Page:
Physical Therapist Resume Example, Template & Writing Guide for 2024

Individuals around the world require the experience and knowledge of a great physical therapist. Anyone who has ever twisted an arm, thrown out their back, or sprained their ankle needs your services to get back on their feet. The field of physical therapy might be demanding but it also is endlessly rewarding.

If you’ve found a new job description that offers great pay and amazing perks, you’re going to need an excellent physical therapist resume. Strong resumes can open you up to tons of exciting positions. For those who aren’t sure they know how to stand out in this professional document, we’re here to help. We’ll provide writing tips that make hiring managers want to know more about you.

Throughout this guide, we’ll make sure you create a physical therapist resume that knocks the socks off of recruiters. You’ll be one of the few candidates who ticks all the boxes and has a good chance of making it to the next step. It doesn’t matter if you’re new to crafting resumes or an old hand, our tips and tricks will serve you well.

As you continue reading, we’ll share well-kept secrets about how to create a physical therapist resume that inspires managers. We’ll provide the best format to use and ensure you have a physical therapist sample resume to guide your writing. In addition, you’ll learn how to build a resume objective that grabs attention and how to design the resume to move you to the next steps in the hiring process.

Physical Therapy Resume Example

Physical therapists are tasked with helping patients who have physical disabilities, illnesses, and injuries control pain and regain their range of motion. The many resume examples for physical therapists take that into account and highlight the ways you are better than the next candidate at all of these critical skills.

As a physical therapist, you use your experience and education to properly understand the cause of trauma for your patients. You’ll also work in tandem with patients to create an individualized rehabilitation plan. These are the many things you’ll find in physical therapist resume examples, which can give you a leg up on creating a professional document of your own.

Some of the plans that physical therapists make involve physical strength training, stretching, and manipulation exercises. You’ll find in PT resume examples that some are geared toward specific environments, such as schools, home health agencies, outpatient clinics, private practices, nursing homes, sports and fitness facilities, and hospitals. No matter where your dream job is, there’s a sample resume for a physical therapist that will work for you.

Below is one of many PTA resume examples you can use to help craft your physical therapist resume. It will give you insight into the type of information you want on your resume, how you might choose to lay it out, and what formatting looks professional when it ends up in front of a hiring manager.

Physical Therapist Resume Example

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As you can see, there are several key areas you want to include on your physical therapist resume. In most resume examples for a physical therapist, the following sections will be covered:

·       Contact information

·       Resume objective

·       Work history

·       Education

·       Skills

·       References

While these sections are seen on a wide range of resumes, you want to tailor each resume based on the opening you are applying for. When you invest a bit of time into customizing a resume, it can give you a higher chance of hearing back from a hiring manager. Keep reading to learn more about how to put together the best physical therapist resume possible.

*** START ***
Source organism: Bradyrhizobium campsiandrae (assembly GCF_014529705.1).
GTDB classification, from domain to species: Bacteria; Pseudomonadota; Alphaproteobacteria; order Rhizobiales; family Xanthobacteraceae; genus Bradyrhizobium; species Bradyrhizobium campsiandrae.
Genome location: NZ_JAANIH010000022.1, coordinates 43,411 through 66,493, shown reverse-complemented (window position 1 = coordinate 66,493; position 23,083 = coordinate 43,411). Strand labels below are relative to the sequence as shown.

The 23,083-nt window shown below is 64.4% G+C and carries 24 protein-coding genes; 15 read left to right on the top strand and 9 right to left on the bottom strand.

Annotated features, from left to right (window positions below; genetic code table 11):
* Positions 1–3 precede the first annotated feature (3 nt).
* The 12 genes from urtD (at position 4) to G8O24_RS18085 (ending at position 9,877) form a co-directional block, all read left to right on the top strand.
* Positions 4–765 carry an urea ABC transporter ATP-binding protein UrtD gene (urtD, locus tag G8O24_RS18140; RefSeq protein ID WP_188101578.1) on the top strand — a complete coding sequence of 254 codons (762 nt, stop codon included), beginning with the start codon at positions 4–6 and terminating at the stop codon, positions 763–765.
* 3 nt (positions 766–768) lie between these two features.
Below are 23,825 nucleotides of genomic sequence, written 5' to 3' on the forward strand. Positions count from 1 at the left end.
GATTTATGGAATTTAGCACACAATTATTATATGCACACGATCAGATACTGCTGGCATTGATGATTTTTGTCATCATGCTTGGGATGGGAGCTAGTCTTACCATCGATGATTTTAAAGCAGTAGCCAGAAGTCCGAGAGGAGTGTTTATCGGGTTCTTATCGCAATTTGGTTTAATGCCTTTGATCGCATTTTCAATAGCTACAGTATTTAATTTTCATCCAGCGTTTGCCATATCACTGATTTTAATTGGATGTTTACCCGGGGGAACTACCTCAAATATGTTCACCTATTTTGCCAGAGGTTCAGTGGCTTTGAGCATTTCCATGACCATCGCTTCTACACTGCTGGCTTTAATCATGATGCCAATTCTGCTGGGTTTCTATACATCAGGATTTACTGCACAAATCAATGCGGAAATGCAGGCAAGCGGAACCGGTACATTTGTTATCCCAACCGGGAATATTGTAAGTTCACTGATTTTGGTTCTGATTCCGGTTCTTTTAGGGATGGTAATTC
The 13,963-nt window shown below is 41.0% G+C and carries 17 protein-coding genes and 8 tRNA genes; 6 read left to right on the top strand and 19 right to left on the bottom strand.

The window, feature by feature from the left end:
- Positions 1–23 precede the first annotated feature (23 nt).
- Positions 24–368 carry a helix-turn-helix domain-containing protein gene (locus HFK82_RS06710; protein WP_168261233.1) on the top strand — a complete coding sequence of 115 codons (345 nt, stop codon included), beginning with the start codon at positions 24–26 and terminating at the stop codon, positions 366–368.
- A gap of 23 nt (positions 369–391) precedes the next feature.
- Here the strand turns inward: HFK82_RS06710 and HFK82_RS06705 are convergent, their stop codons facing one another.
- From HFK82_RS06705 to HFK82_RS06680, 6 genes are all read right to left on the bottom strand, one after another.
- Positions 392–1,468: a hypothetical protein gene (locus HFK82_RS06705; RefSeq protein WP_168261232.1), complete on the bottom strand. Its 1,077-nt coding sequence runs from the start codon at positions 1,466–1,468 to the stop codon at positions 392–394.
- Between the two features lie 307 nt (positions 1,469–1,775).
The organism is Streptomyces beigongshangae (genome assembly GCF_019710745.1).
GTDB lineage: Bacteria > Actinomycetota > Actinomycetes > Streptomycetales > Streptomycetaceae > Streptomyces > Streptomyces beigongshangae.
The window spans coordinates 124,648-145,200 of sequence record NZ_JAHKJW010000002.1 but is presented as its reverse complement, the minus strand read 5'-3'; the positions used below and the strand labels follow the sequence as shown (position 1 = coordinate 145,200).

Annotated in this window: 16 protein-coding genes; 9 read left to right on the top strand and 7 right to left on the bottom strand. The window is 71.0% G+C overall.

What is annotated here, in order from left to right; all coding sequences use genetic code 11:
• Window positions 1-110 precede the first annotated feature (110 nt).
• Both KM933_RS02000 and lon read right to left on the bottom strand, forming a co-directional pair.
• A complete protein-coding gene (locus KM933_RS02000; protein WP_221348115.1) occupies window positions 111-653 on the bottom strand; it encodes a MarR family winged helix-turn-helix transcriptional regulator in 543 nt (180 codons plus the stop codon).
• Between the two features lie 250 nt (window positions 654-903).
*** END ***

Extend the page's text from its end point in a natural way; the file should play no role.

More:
How to Write a Good Resume for Physical Therapist in 2024: Fully Physical Therapist Resume Guide

Anyone who is creating a new resume for a physical therapy job can use the example above as guidance. However, even with this help, it can feel daunting to start creating physical therapy resumes. After all, it’s not something you do regularly and may not be something you feel particularly skilled at.

The good news is that we will guide you through every part of your PT resume to ensure it looks fantastic when someone reads it. The first thing you should think about when crafting a resume for a physical therapy job is the inclusion of keywords. This means digging through the job advertisement and seeing what the employer prioritizes.

When you use keywords, it shows that you aren’t simply shooting out the same resume for every job you see. You prove that you read the job description and feel you have skills that hit the mark to be a competitive applicant. This can go a long way when it comes to whether you get a job or end up with a resume that is barely skimmed. However, it’s not the only reason we recommend adding keywords.

What is the second reason to introduce relevant keywords? The answer is applicant tracking systems (ATS). ATS is used to go through the resume before a human ever sees it. The computer program looks for appropriate phrases and keywords in the resume to see if you might be a good fit. If you aren’t, your resume may never make it to someone’s desk.

We shared what sections are on a physical therapist’s resume, but we want to say again that every part of the resume should be customized. You need to show why you’re a great fit for a specific position. As you do so, you’ll want to share your licensure, education, and clinical experience. The ability to provide fantastic patient care in various settings alongside clinic coordinators, nurses, and other professionals is also crucial to include.

A physical therapist should know how to work with patients to create and implement customized therapy plans to meet their desires and needs. You also want to indicate that you can handle setbacks and injuries using industry standards and best practices. We’ll dig deeper into this as we provide you with details on how to set up each section of the resume.